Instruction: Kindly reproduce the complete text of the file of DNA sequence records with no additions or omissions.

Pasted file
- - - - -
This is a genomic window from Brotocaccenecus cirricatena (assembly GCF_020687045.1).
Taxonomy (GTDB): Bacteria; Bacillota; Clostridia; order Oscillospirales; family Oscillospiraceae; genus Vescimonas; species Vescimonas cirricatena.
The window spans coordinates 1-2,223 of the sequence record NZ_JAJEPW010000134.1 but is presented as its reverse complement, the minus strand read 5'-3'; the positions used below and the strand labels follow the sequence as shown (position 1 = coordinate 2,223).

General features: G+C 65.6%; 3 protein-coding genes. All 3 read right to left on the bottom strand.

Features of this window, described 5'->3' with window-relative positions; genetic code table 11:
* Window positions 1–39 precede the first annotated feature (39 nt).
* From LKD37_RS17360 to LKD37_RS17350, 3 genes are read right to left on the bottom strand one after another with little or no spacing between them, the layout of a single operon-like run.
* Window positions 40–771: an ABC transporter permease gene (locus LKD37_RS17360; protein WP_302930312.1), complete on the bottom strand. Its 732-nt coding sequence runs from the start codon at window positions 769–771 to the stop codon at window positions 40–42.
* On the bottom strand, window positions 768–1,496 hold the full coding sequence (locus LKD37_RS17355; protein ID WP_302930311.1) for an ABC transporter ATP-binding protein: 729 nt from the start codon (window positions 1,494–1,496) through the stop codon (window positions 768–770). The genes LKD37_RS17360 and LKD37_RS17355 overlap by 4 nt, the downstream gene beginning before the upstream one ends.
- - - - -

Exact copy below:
This is a genomic window from Brotocaccenecus cirricatena (assembly GCF_020687045.1).
Taxonomy (GTDB): Bacteria; Bacillota; Clostridia; order Oscillospirales; family Oscillospiraceae; genus Vescimonas; species Vescimonas cirricatena.
The window spans coordinates 1-2,223 of the sequence record NZ_JAJEPW010000134.1 but is presented as its reverse complement, the minus strand read 5'-3'; the positions used below and the strand labels follow the sequence as shown (position 1 = coordinate 2,223).

General features: G+C 65.6%; 3 protein-coding genes. All 3 read right to left on the bottom strand.

Features of this window, described 5'->3' with window-relative positions; genetic code table 11:
* Window positions 1–39 precede the first annotated feature (39 nt).
* From LKD37_RS17360 to LKD37_RS17350, 3 genes are read right to left on the bottom strand one after another with little or no spacing between them, the layout of a single operon-like run.
* Window positions 40–771: an ABC transporter permease gene (locus LKD37_RS17360; protein WP_302930312.1), complete on the bottom strand. Its 732-nt coding sequence runs from the start codon at window positions 769–771 to the stop codon at window positions 40–42.
* On the bottom strand, window positions 768–1,496 hold the full coding sequence (locus LKD37_RS17355; protein ID WP_302930311.1) for an ABC transporter ATP-binding protein: 729 nt from the start codon (window positions 1,494–1,496) through the stop codon (window positions 768–770). The genes LKD37_RS17360 and LKD37_RS17355 overlap by 4 nt, the downstream gene beginning before the upstream one ends.